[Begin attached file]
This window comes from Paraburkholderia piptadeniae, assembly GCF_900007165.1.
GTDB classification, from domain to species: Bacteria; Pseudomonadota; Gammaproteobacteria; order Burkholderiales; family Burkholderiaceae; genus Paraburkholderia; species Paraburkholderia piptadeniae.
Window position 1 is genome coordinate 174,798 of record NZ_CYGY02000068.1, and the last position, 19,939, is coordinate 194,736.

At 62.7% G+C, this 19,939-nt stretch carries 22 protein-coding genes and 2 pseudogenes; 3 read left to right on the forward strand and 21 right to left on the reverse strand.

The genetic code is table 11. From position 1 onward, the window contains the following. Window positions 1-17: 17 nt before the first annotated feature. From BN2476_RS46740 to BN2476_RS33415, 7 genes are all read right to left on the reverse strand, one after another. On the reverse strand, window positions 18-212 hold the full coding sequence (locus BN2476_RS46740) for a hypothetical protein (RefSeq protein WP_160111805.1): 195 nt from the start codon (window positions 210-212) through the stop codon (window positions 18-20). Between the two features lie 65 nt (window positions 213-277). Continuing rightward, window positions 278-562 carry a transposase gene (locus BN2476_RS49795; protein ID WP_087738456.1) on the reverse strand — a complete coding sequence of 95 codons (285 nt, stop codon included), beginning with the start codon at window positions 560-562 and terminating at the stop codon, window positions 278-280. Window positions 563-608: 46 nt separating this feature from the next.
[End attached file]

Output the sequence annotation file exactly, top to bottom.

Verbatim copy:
This window comes from Paraburkholderia piptadeniae, assembly GCF_900007165.1.
GTDB classification, from domain to species: Bacteria; Pseudomonadota; Gammaproteobacteria; order Burkholderiales; family Burkholderiaceae; genus Paraburkholderia; species Paraburkholderia piptadeniae.
Window position 1 is genome coordinate 174,798 of record NZ_CYGY02000068.1, and the last position, 19,939, is coordinate 194,736.

At 62.7% G+C, this 19,939-nt stretch carries 22 protein-coding genes and 2 pseudogenes; 3 read left to right on the forward strand and 21 right to left on the reverse strand.

The genetic code is table 11. From position 1 onward, the window contains the following. Window positions 1-17: 17 nt before the first annotated feature. From BN2476_RS46740 to BN2476_RS33415, 7 genes are all read right to left on the reverse strand, one after another. On the reverse strand, window positions 18-212 hold the full coding sequence (locus BN2476_RS46740) for a hypothetical protein (RefSeq protein WP_160111805.1): 195 nt from the start codon (window positions 210-212) through the stop codon (window positions 18-20). Between the two features lie 65 nt (window positions 213-277). Continuing rightward, window positions 278-562 carry a transposase gene (locus BN2476_RS49795; protein ID WP_087738456.1) on the reverse strand — a complete coding sequence of 95 codons (285 nt, stop codon included), beginning with the start codon at window positions 560-562 and terminating at the stop codon, window positions 278-280. Window positions 563-608: 46 nt separating this feature from the next.